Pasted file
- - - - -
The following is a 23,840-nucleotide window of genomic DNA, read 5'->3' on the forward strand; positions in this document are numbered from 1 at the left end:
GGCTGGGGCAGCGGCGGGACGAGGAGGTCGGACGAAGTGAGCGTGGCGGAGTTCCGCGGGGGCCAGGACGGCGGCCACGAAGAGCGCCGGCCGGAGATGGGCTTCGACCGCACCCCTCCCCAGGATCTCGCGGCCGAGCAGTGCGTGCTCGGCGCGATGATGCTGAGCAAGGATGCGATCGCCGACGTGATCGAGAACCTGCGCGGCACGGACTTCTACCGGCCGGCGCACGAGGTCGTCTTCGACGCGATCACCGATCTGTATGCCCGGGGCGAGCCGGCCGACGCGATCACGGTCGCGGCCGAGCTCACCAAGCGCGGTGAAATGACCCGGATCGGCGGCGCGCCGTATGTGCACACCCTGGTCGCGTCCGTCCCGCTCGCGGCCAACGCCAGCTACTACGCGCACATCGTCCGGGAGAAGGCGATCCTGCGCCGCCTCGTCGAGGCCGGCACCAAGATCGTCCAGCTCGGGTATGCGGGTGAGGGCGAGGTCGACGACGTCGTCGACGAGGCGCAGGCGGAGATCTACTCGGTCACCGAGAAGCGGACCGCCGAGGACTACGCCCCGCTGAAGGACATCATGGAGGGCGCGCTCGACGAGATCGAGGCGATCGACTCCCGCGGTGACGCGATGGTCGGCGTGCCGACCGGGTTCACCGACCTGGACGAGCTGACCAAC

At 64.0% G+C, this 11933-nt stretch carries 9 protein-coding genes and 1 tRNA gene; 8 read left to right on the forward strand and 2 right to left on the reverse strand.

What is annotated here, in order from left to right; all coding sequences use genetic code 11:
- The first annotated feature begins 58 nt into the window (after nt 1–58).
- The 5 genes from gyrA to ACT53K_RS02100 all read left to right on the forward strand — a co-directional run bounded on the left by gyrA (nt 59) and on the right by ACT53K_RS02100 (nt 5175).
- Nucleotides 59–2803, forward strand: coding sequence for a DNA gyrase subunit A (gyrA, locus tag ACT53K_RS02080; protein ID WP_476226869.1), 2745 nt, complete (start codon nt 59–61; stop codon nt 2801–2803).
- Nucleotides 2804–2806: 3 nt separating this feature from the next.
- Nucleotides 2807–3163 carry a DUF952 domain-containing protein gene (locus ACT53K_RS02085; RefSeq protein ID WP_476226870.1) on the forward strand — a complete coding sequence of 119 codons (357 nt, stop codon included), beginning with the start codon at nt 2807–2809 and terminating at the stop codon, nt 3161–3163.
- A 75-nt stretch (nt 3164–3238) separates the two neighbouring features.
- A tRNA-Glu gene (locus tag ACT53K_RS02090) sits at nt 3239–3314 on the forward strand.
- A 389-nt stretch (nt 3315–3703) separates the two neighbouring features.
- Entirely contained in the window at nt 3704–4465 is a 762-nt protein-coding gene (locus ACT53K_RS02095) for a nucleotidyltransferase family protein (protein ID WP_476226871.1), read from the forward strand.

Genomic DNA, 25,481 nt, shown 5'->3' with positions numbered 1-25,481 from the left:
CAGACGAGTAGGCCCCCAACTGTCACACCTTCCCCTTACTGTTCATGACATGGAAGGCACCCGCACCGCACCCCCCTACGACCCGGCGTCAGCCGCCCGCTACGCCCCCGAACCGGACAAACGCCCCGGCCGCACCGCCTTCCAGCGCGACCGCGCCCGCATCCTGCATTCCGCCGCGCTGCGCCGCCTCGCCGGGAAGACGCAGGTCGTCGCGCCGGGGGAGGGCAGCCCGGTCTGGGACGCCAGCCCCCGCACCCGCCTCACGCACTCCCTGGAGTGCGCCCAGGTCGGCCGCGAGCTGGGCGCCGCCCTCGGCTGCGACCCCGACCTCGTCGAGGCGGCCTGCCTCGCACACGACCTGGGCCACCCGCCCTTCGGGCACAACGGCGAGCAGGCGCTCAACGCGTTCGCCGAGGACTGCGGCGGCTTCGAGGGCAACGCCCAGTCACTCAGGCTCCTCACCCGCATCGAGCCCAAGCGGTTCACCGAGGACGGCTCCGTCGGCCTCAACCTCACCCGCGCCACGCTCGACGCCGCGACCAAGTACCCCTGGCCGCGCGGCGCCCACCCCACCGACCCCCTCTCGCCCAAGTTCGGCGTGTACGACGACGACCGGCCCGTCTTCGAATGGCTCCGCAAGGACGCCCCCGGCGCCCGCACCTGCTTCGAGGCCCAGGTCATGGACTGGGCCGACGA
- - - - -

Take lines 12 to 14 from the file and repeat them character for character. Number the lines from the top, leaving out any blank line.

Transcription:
- A 389-nt stretch (nt 3315–3703) separates the two neighbouring features.
- Entirely contained in the window at nt 3704–4465 is a 762-nt protein-coding gene (locus ACT53K_RS02095) for a nucleotidyltransferase family protein (protein ID WP_476226871.1), read from the forward strand.

Genomic DNA, 25,481 nt, shown 5'->3' with positions numbered 1-25,481 from the left: